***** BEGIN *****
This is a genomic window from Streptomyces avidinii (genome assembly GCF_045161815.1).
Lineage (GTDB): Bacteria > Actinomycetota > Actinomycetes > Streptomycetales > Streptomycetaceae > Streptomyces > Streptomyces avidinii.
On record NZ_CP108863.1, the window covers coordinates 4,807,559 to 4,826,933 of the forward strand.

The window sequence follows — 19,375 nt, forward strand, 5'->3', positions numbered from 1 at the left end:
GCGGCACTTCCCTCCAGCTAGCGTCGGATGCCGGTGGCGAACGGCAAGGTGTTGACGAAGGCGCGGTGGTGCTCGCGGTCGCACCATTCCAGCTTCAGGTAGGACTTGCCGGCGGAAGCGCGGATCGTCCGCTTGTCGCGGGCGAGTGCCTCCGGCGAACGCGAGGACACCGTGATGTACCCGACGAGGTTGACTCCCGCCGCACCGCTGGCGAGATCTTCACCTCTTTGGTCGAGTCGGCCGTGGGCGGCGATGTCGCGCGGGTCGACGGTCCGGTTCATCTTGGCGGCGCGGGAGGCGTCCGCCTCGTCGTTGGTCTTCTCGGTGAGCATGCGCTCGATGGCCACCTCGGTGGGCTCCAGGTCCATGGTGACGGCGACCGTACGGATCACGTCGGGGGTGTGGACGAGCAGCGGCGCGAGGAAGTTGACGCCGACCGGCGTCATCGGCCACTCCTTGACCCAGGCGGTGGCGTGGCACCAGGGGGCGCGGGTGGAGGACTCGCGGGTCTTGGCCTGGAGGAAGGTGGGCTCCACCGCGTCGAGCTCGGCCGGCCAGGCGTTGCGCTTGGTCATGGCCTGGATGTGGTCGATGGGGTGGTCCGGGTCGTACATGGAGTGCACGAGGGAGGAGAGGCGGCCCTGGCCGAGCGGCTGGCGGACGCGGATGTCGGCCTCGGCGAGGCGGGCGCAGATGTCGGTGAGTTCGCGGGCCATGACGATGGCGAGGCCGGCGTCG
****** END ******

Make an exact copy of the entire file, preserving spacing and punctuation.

This is a genomic window from Streptomyces avidinii (genome assembly GCF_045161815.1).
Lineage (GTDB): Bacteria > Actinomycetota > Actinomycetes > Streptomycetales > Streptomycetaceae > Streptomyces > Streptomyces avidinii.
On record NZ_CP108863.1, the window covers coordinates 4,807,559 to 4,826,933 of the forward strand.

The window sequence follows — 19,375 nt, forward strand, 5'->3', positions numbered from 1 at the left end:
GCGGCACTTCCCTCCAGCTAGCGTCGGATGCCGGTGGCGAACGGCAAGGTGTTGACGAAGGCGCGGTGGTGCTCGCGGTCGCACCATTCCAGCTTCAGGTAGGACTTGCCGGCGGAAGCGCGGATCGTCCGCTTGTCGCGGGCGAGTGCCTCCGGCGAACGCGAGGACACCGTGATGTACCCGACGAGGTTGACTCCCGCCGCACCGCTGGCGAGATCTTCACCTCTTTGGTCGAGTCGGCCGTGGGCGGCGATGTCGCGCGGGTCGACGGTCCGGTTCATCTTGGCGGCGCGGGAGGCGTCCGCCTCGTCGTTGGTCTTCTCGGTGAGCATGCGCTCGATGGCCACCTCGGTGGGCTCCAGGTCCATGGTGACGGCGACCGTACGGATCACGTCGGGGGTGTGGACGAGCAGCGGCGCGAGGAAGTTGACGCCGACCGGCGTCATCGGCCACTCCTTGACCCAGGCGGTGGCGTGGCACCAGGGGGCGCGGGTGGAGGACTCGCGGGTCTTGGCCTGGAGGAAGGTGGGCTCCACCGCGTCGAGCTCGGCCGGCCAGGCGTTGCGCTTGGTCATGGCCTGGATGTGGTCGATGGGGTGGTCCGGGTCGTACATGGAGTGCACGAGGGAGGAGAGGCGGCCCTGGCCGAGCGGCTGGCGGACGCGGATGTCGGCCTCGGCGAGGCGGGCGCAGATGTCGGTGAGTTCGCGGGCCATGACGATGGCGAGGCCGGCGTCG